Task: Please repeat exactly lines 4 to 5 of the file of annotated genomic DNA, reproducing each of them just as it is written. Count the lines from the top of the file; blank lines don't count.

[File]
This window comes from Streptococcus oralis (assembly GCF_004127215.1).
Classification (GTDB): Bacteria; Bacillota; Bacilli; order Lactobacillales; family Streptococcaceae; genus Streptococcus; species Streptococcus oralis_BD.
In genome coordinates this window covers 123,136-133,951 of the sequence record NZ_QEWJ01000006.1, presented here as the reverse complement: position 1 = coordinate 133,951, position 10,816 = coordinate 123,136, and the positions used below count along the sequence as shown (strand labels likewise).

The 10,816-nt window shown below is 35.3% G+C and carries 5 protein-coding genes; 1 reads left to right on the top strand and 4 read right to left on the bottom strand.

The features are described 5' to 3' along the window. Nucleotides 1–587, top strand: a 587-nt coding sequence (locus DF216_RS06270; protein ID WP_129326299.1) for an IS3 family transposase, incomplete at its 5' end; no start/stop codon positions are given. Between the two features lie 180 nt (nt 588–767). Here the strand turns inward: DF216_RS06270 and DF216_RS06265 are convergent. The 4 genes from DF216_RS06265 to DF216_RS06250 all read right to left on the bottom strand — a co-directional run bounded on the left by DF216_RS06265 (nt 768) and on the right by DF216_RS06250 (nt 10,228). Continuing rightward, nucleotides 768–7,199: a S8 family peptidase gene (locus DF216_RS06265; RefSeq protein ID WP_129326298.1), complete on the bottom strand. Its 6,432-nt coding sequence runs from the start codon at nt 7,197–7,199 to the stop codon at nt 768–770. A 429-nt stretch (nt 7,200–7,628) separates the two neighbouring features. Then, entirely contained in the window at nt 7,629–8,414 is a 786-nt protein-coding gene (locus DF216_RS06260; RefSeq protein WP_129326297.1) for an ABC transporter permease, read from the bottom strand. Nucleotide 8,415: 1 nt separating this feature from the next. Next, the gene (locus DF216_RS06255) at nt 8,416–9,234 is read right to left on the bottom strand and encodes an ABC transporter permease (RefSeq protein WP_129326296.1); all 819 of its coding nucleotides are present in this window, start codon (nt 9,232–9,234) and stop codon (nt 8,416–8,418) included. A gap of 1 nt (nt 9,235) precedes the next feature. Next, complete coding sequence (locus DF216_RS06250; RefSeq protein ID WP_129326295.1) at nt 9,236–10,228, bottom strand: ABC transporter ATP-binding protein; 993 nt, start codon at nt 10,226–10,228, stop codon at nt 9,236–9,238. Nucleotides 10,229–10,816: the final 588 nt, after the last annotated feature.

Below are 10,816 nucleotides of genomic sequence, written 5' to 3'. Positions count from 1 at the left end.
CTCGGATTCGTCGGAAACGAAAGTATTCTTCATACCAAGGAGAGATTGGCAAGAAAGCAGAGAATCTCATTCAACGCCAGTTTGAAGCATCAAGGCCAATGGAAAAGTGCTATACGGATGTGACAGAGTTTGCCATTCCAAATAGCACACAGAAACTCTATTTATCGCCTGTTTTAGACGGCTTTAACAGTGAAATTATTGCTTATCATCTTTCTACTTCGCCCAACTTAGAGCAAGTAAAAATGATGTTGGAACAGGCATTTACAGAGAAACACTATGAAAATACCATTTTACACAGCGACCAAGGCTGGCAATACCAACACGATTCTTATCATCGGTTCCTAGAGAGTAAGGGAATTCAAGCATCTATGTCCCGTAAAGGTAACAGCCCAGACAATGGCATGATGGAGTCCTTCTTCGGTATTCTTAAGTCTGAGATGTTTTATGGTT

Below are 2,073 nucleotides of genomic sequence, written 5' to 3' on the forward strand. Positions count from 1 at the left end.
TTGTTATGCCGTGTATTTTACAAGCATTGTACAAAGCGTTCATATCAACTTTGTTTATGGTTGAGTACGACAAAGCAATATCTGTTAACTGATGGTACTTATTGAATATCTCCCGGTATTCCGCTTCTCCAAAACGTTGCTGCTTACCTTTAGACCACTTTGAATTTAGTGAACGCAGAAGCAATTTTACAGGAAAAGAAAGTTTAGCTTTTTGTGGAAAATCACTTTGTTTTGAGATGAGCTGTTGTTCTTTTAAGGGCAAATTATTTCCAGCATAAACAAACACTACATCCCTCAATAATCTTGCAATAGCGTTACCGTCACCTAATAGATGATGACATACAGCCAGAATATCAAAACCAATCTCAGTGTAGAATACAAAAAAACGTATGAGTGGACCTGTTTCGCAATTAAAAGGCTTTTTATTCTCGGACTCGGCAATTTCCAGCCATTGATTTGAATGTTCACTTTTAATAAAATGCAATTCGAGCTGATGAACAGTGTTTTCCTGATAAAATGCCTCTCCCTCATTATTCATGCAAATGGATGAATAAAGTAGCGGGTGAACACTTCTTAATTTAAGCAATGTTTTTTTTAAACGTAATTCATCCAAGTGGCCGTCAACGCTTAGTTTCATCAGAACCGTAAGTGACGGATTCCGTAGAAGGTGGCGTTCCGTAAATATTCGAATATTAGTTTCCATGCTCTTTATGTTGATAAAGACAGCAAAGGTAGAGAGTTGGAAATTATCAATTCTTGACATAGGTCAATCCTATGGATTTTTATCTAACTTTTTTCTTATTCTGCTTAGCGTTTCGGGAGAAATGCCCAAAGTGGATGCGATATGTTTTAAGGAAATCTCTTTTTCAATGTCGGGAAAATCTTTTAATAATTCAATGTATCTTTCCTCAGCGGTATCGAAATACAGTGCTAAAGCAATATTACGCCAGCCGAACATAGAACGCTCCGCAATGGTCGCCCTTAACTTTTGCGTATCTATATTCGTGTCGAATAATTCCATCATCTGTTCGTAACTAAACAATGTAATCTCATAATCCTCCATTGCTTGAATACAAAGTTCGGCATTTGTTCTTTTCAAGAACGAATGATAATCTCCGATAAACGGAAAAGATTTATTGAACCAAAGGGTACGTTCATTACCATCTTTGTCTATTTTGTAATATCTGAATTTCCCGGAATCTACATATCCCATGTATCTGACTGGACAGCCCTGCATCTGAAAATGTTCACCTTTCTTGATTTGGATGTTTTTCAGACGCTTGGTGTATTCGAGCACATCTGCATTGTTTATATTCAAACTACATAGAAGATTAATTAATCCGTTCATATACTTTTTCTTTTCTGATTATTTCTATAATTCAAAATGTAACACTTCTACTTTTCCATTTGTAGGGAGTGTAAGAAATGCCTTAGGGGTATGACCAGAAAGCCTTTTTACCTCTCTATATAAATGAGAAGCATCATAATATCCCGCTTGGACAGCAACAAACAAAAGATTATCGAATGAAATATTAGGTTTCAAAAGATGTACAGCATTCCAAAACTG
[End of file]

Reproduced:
The 10,816-nt window shown below is 35.3% G+C and carries 5 protein-coding genes; 1 reads left to right on the top strand and 4 read right to left on the bottom strand.

The features are described 5' to 3' along the window. Nucleotides 1–587, top strand: a 587-nt coding sequence (locus DF216_RS06270; protein ID WP_129326299.1) for an IS3 family transposase, incomplete at its 5' end; no start/stop codon positions are given. Between the two features lie 180 nt (nt 588–767). Here the strand turns inward: DF216_RS06270 and DF216_RS06265 are convergent. The 4 genes from DF216_RS06265 to DF216_RS06250 all read right to left on the bottom strand — a co-directional run bounded on the left by DF216_RS06265 (nt 768) and on the right by DF216_RS06250 (nt 10,228). Continuing rightward, nucleotides 768–7,199: a S8 family peptidase gene (locus DF216_RS06265; RefSeq protein ID WP_129326298.1), complete on the bottom strand. Its 6,432-nt coding sequence runs from the start codon at nt 7,197–7,199 to the stop codon at nt 768–770. A 429-nt stretch (nt 7,200–7,628) separates the two neighbouring features. Then, entirely contained in the window at nt 7,629–8,414 is a 786-nt protein-coding gene (locus DF216_RS06260; RefSeq protein WP_129326297.1) for an ABC transporter permease, read from the bottom strand. Nucleotide 8,415: 1 nt separating this feature from the next. Next, the gene (locus DF216_RS06255) at nt 8,416–9,234 is read right to left on the bottom strand and encodes an ABC transporter permease (RefSeq protein WP_129326296.1); all 819 of its coding nucleotides are present in this window, start codon (nt 9,232–9,234) and stop codon (nt 8,416–8,418) included. A gap of 1 nt (nt 9,235) precedes the next feature. Next, complete coding sequence (locus DF216_RS06250; RefSeq protein ID WP_129326295.1) at nt 9,236–10,228, bottom strand: ABC transporter ATP-binding protein; 993 nt, start codon at nt 10,226–10,228, stop codon at nt 9,236–9,238. Nucleotides 10,229–10,816: the final 588 nt, after the last annotated feature.